Associate Professor, Faculty of Health Sciences
*Dr. Berry is on leave from September 1st, 2016 to August 31st, 2017.
- Email: email@example.com
- Tel: 778-782-8492
- Office: BLU 10514
- BA, International Studies, University of South Carolina
- MA, Anthropology, University of Michigan – Ann Arbor
- PhD, Anthropology, University of Michigan – Ann Arbor
- Postdoctoral studies in community-based participatory research, University of North Carolina – Chapel Hill
Dr. Berry received her training at the University of Michigan, where she got her M.A. and Ph.D. in the Department of Anthropology and earned a graduate certificate from the joint program with Psychology. Before coming to Simon Fraser, Dr. Berry was a Kellogg Community Health Scholar at the School of Public Health at the University of North Carolina at Chapel Hill.
Dr. Berry is committed to understanding how to foment changes that have a positive impact on health. Her research focuses on the study of social change through an examination of reproductive health in a globalizing world. Her post-doctoral training in community-based participatory research buttressed a methodological dimension of her thematic interests. Her approach to health promotion involves exploring collaborative models of research with disenfranchised population.
Her doctoral research was based on a two-year ethnographic study in Sololá, Guatemala evaluating attempts by local, national and international health workers to improve emergency obstetric care in the district hospital. She explored this interventions at all levels—from the historical environment that catalyzed expert support around emergency obstetric care, to the assumptions about maternal mortality and pregnant women embedded in the intervention. She investigated why the intervention failed to decrease alarmingly high rates of maternal mortality among local Mayan women. Her field study provides significant insight into why, after 20 years, the international community continues to make little headway in decreasing high rates of maternal mortality in developing countries, and points to alternative approaches to improve the success rates of interventions both in emergency obstetrics and Safe Motherhood. Dr. Berry is currently working on a book manuscript based on her dissertation data.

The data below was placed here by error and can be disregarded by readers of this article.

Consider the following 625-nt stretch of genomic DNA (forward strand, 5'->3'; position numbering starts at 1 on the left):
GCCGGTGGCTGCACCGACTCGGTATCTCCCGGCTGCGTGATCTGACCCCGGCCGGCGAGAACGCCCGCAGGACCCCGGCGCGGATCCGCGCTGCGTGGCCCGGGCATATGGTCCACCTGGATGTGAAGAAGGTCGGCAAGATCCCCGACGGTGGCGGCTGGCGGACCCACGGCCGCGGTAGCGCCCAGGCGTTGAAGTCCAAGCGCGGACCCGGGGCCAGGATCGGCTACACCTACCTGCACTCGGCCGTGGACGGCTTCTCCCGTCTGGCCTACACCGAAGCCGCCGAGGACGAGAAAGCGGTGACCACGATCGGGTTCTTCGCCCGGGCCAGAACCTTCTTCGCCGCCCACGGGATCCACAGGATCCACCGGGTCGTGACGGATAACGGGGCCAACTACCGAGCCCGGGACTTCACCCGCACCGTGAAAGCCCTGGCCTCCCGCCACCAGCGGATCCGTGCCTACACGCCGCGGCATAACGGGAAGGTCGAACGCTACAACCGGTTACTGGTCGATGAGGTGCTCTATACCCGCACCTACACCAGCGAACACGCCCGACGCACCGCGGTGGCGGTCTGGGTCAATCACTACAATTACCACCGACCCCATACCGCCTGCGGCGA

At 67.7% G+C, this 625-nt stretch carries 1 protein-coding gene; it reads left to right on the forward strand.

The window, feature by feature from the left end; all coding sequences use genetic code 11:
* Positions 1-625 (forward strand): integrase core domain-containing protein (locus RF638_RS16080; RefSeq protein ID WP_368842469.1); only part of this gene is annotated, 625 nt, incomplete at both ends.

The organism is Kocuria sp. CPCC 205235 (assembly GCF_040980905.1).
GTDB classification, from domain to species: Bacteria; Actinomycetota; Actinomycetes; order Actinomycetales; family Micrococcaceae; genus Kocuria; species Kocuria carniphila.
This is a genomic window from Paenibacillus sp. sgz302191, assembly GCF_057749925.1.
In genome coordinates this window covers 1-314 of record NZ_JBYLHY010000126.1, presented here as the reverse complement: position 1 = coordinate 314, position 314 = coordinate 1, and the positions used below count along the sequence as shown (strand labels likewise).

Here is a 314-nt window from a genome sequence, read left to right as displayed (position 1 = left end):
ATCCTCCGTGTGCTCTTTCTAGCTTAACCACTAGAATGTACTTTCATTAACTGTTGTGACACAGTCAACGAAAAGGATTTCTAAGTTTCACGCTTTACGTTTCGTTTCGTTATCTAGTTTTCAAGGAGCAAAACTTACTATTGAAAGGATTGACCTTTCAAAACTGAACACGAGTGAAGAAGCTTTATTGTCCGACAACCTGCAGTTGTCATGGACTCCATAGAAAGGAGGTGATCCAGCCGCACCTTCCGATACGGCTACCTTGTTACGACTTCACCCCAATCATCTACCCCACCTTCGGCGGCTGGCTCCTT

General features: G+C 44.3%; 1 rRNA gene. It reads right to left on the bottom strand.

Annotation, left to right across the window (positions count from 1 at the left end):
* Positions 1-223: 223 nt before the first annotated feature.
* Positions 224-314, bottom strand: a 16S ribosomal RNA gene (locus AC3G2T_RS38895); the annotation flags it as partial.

Her post-doctoral project examines how the global process of migration can impact family relationships and, in turn, how family dynamics can affect adolescent reproductive health behaviour and outcomes. Proyecto PADRES (PARENTS’ Project) engaged mothers from the newly established Latino community in Durham, NC in a community-based participatory research process to investigate why so many Latino adolescents drop out of school and abandon their families before 18 years of age. The research data was used to develop an educational curriculum for parents of Latino teens and preteens. The curriculum is based on empowerment education techniques and covers six different topics—from communication to discipline to letting go of counterproductive beliefs—to help promote what community-members consider healthy, functioning families.
In the future, Dr. Berry would like to take her community-based research skills back to Guatemala to engage indigenous communities in finding solutions to the problem of high maternal mortality rates.
Dr. Berry currently teaches Health, Gender and Development. Her other areas of interest include Global Health, Reproductive Health, Maternal and Child Health, Theory in Health Promotion, Empowerment and Participatory Methods.